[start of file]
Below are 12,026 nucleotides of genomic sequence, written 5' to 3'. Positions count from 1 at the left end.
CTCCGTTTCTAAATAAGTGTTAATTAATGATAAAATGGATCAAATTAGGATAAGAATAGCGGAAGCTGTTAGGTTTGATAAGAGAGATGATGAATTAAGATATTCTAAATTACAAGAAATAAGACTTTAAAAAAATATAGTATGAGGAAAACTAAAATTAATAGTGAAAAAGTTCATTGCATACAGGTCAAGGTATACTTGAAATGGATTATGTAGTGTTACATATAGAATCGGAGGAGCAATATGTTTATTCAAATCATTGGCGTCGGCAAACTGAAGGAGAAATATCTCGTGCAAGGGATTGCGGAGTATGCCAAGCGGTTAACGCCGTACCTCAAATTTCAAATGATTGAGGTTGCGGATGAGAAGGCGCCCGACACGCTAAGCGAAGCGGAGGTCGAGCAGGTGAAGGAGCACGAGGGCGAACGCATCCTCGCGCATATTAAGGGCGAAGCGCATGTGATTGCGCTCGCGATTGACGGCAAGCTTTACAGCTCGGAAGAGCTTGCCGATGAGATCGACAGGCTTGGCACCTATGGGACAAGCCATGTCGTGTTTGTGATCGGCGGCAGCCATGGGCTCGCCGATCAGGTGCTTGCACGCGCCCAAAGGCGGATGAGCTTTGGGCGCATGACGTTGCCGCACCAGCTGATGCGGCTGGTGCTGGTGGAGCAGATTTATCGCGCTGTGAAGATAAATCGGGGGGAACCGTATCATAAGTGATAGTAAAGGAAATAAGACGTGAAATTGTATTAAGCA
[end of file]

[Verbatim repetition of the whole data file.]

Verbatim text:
Below are 12,026 nucleotides of genomic sequence, written 5' to 3'. Positions count from 1 at the left end.
CTCCGTTTCTAAATAAGTGTTAATTAATGATAAAATGGATCAAATTAGGATAAGAATAGCGGAAGCTGTTAGGTTTGATAAGAGAGATGATGAATTAAGATATTCTAAATTACAAGAAATAAGACTTTAAAAAAATATAGTATGAGGAAAACTAAAATTAATAGTGAAAAAGTTCATTGCATACAGGTCAAGGTATACTTGAAATGGATTATGTAGTGTTACATATAGAATCGGAGGAGCAATATGTTTATTCAAATCATTGGCGTCGGCAAACTGAAGGAGAAATATCTCGTGCAAGGGATTGCGGAGTATGCCAAGCGGTTAACGCCGTACCTCAAATTTCAAATGATTGAGGTTGCGGATGAGAAGGCGCCCGACACGCTAAGCGAAGCGGAGGTCGAGCAGGTGAAGGAGCACGAGGGCGAACGCATCCTCGCGCATATTAAGGGCGAAGCGCATGTGATTGCGCTCGCGATTGACGGCAAGCTTTACAGCTCGGAAGAGCTTGCCGATGAGATCGACAGGCTTGGCACCTATGGGACAAGCCATGTCGTGTTTGTGATCGGCGGCAGCCATGGGCTCGCCGATCAGGTGCTTGCACGCGCCCAAAGGCGGATGAGCTTTGGGCGCATGACGTTGCCGCACCAGCTGATGCGGCTGGTGCTGGTGGAGCAGATTTATCGCGCTGTGAAGATAAATCGGGGGGAACCGTATCATAAGTGATAGTAAAGGAAATAAGACGTGAAATTGTATTAAGCA